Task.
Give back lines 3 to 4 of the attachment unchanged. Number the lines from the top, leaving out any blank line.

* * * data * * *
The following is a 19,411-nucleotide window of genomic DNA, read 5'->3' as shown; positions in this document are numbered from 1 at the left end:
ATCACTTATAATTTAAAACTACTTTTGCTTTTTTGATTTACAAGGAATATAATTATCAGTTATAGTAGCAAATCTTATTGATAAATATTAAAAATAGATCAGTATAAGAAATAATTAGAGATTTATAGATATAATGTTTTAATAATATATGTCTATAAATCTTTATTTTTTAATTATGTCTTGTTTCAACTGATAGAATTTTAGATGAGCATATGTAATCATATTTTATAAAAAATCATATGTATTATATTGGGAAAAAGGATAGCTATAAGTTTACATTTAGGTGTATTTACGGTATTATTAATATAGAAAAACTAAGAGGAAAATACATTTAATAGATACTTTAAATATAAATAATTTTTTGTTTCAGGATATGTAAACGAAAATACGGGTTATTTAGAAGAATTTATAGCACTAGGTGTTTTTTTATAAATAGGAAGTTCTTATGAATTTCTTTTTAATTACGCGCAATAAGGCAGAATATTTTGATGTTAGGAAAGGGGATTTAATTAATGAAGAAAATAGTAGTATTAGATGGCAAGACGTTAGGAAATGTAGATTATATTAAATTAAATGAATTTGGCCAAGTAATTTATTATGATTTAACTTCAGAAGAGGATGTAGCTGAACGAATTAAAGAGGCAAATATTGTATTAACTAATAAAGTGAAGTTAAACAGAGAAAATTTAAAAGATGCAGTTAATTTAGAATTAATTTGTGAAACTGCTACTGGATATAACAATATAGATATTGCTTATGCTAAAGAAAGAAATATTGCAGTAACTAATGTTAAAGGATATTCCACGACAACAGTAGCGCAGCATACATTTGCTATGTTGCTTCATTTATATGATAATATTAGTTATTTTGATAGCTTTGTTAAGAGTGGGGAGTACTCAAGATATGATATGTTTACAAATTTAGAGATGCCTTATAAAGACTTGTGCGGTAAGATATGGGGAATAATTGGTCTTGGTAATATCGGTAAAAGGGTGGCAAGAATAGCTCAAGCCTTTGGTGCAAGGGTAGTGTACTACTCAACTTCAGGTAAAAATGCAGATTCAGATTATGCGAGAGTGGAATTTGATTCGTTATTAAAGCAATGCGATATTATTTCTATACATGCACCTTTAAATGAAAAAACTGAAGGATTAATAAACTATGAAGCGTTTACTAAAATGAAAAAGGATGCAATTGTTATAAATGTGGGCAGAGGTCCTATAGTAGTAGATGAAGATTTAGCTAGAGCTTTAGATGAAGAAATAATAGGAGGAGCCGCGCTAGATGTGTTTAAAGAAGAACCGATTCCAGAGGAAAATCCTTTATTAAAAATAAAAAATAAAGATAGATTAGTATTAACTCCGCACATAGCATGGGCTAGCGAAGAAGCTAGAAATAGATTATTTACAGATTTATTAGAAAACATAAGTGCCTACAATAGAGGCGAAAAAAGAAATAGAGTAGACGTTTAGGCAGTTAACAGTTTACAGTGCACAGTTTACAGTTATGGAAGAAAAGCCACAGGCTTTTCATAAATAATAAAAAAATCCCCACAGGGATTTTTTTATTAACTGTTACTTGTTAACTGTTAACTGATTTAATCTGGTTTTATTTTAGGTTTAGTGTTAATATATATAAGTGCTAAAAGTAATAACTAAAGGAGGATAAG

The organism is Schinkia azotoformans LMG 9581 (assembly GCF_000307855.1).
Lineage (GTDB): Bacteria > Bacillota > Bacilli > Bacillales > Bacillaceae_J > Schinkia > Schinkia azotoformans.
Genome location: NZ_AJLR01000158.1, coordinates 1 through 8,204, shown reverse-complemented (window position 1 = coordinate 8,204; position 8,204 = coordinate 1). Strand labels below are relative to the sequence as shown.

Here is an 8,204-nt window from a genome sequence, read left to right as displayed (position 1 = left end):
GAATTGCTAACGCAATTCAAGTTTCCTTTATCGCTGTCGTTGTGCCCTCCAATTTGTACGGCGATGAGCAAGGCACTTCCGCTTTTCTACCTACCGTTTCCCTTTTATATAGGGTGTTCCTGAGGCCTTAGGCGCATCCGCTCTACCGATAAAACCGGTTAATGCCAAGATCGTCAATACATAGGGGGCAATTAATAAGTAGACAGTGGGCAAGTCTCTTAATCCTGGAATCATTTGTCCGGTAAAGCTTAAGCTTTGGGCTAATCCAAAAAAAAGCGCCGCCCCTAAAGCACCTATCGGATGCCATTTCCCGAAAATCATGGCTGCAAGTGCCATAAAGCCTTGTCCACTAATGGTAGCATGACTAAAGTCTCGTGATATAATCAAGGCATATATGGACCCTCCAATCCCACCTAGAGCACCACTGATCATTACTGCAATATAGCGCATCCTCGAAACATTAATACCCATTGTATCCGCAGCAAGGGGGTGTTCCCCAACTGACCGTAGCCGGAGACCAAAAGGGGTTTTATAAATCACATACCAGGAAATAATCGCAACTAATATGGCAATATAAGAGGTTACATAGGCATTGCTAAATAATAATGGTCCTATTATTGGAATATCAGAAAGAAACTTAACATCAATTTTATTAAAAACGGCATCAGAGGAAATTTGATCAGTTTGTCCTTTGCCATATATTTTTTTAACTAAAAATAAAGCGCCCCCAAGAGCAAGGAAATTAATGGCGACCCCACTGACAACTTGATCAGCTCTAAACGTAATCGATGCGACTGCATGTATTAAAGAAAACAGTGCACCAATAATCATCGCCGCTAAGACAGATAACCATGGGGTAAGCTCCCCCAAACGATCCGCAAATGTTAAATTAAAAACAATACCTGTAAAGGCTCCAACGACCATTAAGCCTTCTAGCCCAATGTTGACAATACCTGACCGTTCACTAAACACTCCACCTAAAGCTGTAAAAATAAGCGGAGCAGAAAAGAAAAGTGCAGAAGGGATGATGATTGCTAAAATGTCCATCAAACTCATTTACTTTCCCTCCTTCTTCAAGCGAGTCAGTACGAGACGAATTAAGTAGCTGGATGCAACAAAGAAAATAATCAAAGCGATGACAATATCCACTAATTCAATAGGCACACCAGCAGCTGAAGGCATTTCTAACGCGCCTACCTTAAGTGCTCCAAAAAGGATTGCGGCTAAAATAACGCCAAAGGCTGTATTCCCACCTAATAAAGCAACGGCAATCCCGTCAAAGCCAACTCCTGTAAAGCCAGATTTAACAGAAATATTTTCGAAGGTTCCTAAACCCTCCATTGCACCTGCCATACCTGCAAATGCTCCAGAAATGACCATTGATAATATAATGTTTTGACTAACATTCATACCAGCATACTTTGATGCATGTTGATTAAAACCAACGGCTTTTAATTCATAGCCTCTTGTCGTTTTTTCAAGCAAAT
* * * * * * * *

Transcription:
The organism is Schinkia azotoformans LMG 9581 (assembly GCF_000307855.1).
Lineage (GTDB): Bacteria > Bacillota > Bacilli > Bacillales > Bacillaceae_J > Schinkia > Schinkia azotoformans.